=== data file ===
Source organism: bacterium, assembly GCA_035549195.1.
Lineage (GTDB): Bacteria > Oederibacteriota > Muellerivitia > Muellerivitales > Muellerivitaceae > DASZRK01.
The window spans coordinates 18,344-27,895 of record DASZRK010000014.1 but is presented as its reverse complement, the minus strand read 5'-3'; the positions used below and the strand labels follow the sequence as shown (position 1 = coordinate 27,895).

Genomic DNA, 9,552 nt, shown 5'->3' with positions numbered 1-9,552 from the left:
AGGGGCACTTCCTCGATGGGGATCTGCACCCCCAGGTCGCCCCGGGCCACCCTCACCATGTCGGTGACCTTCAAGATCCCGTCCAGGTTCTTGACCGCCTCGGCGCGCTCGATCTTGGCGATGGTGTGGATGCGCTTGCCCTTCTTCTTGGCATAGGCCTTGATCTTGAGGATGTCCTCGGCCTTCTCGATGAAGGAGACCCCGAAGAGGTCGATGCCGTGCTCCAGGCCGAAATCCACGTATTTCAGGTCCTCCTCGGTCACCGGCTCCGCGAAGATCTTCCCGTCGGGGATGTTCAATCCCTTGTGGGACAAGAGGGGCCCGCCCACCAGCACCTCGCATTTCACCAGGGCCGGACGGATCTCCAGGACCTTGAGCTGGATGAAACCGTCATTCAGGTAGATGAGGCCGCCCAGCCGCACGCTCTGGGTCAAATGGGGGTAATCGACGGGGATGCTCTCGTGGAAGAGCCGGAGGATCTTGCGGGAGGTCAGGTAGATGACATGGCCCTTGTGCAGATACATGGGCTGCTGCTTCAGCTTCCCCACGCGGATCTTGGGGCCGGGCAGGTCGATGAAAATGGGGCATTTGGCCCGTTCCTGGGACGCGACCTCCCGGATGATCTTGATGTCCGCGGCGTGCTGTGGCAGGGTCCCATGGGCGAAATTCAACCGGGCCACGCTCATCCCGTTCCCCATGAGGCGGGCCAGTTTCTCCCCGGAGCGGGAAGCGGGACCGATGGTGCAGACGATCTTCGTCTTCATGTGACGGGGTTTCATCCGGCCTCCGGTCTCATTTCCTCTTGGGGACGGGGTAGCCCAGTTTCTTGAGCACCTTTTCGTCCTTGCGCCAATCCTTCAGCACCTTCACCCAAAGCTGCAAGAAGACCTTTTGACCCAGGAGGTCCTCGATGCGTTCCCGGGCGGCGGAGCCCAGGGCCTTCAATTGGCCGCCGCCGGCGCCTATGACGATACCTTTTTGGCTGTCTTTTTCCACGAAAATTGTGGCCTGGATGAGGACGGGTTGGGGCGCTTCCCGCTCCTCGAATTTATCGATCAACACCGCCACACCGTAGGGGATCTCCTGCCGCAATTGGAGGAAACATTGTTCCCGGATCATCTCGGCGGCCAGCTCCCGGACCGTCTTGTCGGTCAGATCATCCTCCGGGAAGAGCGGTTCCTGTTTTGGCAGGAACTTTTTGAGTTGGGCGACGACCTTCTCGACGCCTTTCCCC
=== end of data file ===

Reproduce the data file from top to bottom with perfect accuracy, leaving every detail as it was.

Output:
Source organism: bacterium, assembly GCA_035549195.1.
Lineage (GTDB): Bacteria > Oederibacteriota > Muellerivitia > Muellerivitales > Muellerivitaceae > DASZRK01.
The window spans coordinates 18,344-27,895 of record DASZRK010000014.1 but is presented as its reverse complement, the minus strand read 5'-3'; the positions used below and the strand labels follow the sequence as shown (position 1 = coordinate 27,895).

Genomic DNA, 9,552 nt, shown 5'->3' with positions numbered 1-9,552 from the left:
AGGGGCACTTCCTCGATGGGGATCTGCACCCCCAGGTCGCCCCGGGCCACCCTCACCATGTCGGTGACCTTCAAGATCCCGTCCAGGTTCTTGACCGCCTCGGCGCGCTCGATCTTGGCGATGGTGTGGATGCGCTTGCCCTTCTTCTTGGCATAGGCCTTGATCTTGAGGATGTCCTCGGCCTTCTCGATGAAGGAGACCCCGAAGAGGTCGATGCCGTGCTCCAGGCCGAAATCCACGTATTTCAGGTCCTCCTCGGTCACCGGCTCCGCGAAGATCTTCCCGTCGGGGATGTTCAATCCCTTGTGGGACAAGAGGGGCCCGCCCACCAGCACCTCGCATTTCACCAGGGCCGGACGGATCTCCAGGACCTTGAGCTGGATGAAACCGTCATTCAGGTAGATGAGGCCGCCCAGCCGCACGCTCTGGGTCAAATGGGGGTAATCGACGGGGATGCTCTCGTGGAAGAGCCGGAGGATCTTGCGGGAGGTCAGGTAGATGACATGGCCCTTGTGCAGATACATGGGCTGCTGCTTCAGCTTCCCCACGCGGATCTTGGGGCCGGGCAGGTCGATGAAAATGGGGCATTTGGCCCGTTCCTGGGACGCGACCTCCCGGATGATCTTGATGTCCGCGGCGTGCTGTGGCAGGGTCCCATGGGCGAAATTCAACCGGGCCACGCTCATCCCGTTCCCCATGAGGCGGGCCAGTTTCTCCCCGGAGCGGGAAGCGGGACCGATGGTGCAGACGATCTTCGTCTTCATGTGACGGGGTTTCATCCGGCCTCCGGTCTCATTTCCTCTTGGGGACGGGGTAGCCCAGTTTCTTGAGCACCTTTTCGTCCTTGCGCCAATCCTTCAGCACCTTCACCCAAAGCTGCAAGAAGACCTTTTGACCCAGGAGGTCCTCGATGCGTTCCCGGGCGGCGGAGCCCAGGGCCTTCAATTGGCCGCCGCCGGCGCCTATGACGATACCTTTTTGGCTGTCTTTTTCCACGAAAATTGTGGCCTGGATGAGGACGGGTTGGGGCGCTTCCCGCTCCTCGAATTTATCGATCAACACCGCCACACCGTAGGGGATCTCCTGCCGCAATTGGAGGAAACATTGTTCCCGGATCATCTCGGCGGCCAGCTCCCGGACCGTCTTGTCGGTCAGATCATCCTCCGGGAAGAGCGGTTCCTGTTTTGGCAGGAACTTTTTGAGTTGGGCGACGACCTTCTCGACGCCTTTCCCC